The refugee program was also temporarily suspended because of the coronavirus. Immigration advocates say the administration’s system of harsh vetting and its ever-lowering cap have stranded some of the most desperate people in the world.
The administration’s approach “leaves tens of thousands of the most vulnerable refugees in danger and in many cases separated from their families,” said Nazanin Ash, the vice president of public policy at the International Rescue Committee. Such refugees, she added, “have followed all the rules and cleared all the security checks — sometimes waiting as long as two years for a lifeline to the U.S.”
Mr. Trump’s assault on the refugee system has been multifaceted. Last year, the president issued an executive order allowing state and local governments to veto the resettlement of refugees, which critics said would stoke division and energize Mr. Trump’s supporters. That order is currently blocked by a lawsuit making its way through the court system. Most states also elected to accept refugees.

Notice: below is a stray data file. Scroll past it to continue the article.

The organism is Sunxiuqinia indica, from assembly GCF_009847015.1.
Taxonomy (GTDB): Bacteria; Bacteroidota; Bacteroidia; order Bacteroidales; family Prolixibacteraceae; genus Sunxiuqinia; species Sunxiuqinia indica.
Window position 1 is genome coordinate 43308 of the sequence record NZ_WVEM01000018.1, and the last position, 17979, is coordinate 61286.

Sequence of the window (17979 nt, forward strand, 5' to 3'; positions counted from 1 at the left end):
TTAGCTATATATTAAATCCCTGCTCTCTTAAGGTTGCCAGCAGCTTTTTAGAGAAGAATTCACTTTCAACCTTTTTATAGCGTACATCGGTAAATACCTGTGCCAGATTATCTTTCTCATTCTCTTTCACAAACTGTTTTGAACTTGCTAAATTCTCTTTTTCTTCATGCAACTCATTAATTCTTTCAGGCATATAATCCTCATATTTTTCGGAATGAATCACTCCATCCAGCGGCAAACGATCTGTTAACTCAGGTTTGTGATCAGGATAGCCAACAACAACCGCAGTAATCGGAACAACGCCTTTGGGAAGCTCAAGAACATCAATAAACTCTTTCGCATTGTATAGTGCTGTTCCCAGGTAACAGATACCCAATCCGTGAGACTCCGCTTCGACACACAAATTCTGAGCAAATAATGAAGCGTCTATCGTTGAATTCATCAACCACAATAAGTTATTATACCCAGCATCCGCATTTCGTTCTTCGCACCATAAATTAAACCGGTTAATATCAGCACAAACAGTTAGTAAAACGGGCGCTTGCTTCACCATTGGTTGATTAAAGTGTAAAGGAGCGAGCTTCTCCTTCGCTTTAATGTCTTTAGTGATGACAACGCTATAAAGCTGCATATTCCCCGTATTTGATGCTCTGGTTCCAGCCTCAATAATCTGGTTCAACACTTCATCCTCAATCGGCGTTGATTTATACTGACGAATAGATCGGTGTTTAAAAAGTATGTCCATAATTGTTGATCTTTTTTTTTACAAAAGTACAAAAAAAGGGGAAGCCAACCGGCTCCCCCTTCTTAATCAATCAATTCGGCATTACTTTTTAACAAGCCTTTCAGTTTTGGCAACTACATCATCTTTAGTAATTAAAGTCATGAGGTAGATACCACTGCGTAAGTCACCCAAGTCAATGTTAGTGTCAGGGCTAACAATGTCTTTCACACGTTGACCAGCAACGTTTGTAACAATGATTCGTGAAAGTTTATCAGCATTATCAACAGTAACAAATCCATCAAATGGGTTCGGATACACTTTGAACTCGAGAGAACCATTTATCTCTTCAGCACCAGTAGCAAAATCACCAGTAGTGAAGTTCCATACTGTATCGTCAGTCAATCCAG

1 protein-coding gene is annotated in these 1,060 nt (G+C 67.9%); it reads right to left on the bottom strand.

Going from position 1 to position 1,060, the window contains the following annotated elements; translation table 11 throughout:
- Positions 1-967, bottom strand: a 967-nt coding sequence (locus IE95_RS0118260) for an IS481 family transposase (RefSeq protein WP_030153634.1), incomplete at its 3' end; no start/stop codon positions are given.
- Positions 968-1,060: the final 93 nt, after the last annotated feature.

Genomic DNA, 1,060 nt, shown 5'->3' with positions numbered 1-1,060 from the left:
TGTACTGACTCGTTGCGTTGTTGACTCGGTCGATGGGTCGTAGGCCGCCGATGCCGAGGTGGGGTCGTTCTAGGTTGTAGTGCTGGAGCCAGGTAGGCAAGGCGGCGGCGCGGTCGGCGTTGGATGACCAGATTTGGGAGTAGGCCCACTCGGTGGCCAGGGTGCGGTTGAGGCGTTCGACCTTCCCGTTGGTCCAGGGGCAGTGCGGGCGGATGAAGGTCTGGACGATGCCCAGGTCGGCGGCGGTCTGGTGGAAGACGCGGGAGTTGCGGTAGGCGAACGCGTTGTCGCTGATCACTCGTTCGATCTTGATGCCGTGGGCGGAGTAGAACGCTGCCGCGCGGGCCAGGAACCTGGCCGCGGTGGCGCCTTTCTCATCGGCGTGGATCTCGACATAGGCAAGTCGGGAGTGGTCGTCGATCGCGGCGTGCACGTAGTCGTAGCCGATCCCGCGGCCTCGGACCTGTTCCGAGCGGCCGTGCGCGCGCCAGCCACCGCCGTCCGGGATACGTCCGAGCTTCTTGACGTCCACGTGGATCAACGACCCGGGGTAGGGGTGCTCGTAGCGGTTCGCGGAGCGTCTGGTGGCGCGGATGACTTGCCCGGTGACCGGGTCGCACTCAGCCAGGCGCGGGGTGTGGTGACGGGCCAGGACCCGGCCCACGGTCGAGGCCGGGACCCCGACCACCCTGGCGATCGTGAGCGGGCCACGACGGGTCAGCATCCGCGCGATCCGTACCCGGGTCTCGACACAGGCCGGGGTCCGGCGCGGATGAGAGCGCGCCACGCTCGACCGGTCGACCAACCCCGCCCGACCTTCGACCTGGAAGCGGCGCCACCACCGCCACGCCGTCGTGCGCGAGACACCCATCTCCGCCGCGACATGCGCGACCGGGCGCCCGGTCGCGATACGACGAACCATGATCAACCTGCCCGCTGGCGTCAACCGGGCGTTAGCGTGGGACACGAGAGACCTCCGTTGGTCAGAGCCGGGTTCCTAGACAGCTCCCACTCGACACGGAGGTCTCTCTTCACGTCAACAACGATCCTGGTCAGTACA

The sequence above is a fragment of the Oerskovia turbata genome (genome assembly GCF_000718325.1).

Mr. Trump also ended the system of reserving slots for Africa, East Asia, Southeast Asia, Central Asia, Europe, Latin America and the Caribbean, and instead carved out slots for 4,000 Iraqis who worked with the United States military, 1,500 for people from Central America and 5,000 for people persecuted for their religion. The additional 7,500 slots were reserved for others seeking family reunification who had been cleared for resettlement.
But even with the numbers set so low, the administration did not fill the slots, according to State Department data. Of the 4,000 openings for Iraqis who helped the military, only 123 were welcomed to the United States.
“They continue to cut what would normally be seen as legal ways to immigrate,” said David Lapan, a former spokesman for the Department of Homeland Security in the Trump administration. “They say they want people to get in line and follow the system, except they’re doing everything they can to change that system.”
Traveling in Italy this week, Secretary of State Mike Pompeo tried to defend the administration’s record on humanitarian assistance. When the Italian foreign minister, Luigi Di Maio, was asked on Tuesday if the United States was doing enough to help millions of refugees around the world, Mr. Pompeo stepped in to answer: “There’s no more generous nation anywhere in the world when it comes to alleviating human crises around the world.”